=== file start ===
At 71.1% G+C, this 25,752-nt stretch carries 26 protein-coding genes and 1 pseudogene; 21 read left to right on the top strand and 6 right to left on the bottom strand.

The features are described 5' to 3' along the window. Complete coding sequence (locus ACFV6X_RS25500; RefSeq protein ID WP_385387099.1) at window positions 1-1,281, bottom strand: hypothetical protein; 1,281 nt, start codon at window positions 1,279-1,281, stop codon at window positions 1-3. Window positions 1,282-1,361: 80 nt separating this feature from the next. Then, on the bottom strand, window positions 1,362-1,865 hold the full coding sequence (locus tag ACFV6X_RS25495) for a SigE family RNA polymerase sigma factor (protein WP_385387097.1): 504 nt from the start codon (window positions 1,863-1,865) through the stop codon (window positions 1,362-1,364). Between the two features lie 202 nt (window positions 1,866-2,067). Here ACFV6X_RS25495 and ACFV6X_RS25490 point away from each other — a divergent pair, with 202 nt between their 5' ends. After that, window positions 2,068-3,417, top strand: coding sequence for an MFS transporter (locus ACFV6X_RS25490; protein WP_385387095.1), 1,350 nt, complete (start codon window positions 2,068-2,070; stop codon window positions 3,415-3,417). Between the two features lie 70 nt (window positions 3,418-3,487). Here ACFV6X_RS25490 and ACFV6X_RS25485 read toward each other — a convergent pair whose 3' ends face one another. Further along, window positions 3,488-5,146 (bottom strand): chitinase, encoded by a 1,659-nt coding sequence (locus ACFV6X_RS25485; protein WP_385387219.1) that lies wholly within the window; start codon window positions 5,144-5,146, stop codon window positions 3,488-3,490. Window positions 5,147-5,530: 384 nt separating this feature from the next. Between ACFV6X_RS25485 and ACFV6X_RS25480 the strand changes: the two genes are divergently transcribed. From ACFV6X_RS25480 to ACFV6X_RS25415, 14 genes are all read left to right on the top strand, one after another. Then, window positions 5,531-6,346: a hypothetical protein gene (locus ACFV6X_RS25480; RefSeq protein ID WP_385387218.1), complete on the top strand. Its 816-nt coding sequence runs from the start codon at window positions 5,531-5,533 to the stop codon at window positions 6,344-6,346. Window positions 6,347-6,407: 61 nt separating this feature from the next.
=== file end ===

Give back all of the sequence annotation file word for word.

At 71.1% G+C, this 25,752-nt stretch carries 26 protein-coding genes and 1 pseudogene; 21 read left to right on the top strand and 6 right to left on the bottom strand.

The features are described 5' to 3' along the window. Complete coding sequence (locus ACFV6X_RS25500; RefSeq protein ID WP_385387099.1) at window positions 1-1,281, bottom strand: hypothetical protein; 1,281 nt, start codon at window positions 1,279-1,281, stop codon at window positions 1-3. Window positions 1,282-1,361: 80 nt separating this feature from the next. Then, on the bottom strand, window positions 1,362-1,865 hold the full coding sequence (locus tag ACFV6X_RS25495) for a SigE family RNA polymerase sigma factor (protein WP_385387097.1): 504 nt from the start codon (window positions 1,863-1,865) through the stop codon (window positions 1,362-1,364). Between the two features lie 202 nt (window positions 1,866-2,067). Here ACFV6X_RS25495 and ACFV6X_RS25490 point away from each other — a divergent pair, with 202 nt between their 5' ends. After that, window positions 2,068-3,417, top strand: coding sequence for an MFS transporter (locus ACFV6X_RS25490; protein WP_385387095.1), 1,350 nt, complete (start codon window positions 2,068-2,070; stop codon window positions 3,415-3,417). Between the two features lie 70 nt (window positions 3,418-3,487). Here ACFV6X_RS25490 and ACFV6X_RS25485 read toward each other — a convergent pair whose 3' ends face one another. Further along, window positions 3,488-5,146 (bottom strand): chitinase, encoded by a 1,659-nt coding sequence (locus ACFV6X_RS25485; protein WP_385387219.1) that lies wholly within the window; start codon window positions 5,144-5,146, stop codon window positions 3,488-3,490. Window positions 5,147-5,530: 384 nt separating this feature from the next. Between ACFV6X_RS25485 and ACFV6X_RS25480 the strand changes: the two genes are divergently transcribed. From ACFV6X_RS25480 to ACFV6X_RS25415, 14 genes are all read left to right on the top strand, one after another. Then, window positions 5,531-6,346: a hypothetical protein gene (locus ACFV6X_RS25480; RefSeq protein ID WP_385387218.1), complete on the top strand. Its 816-nt coding sequence runs from the start codon at window positions 5,531-5,533 to the stop codon at window positions 6,344-6,346. Window positions 6,347-6,407: 61 nt separating this feature from the next.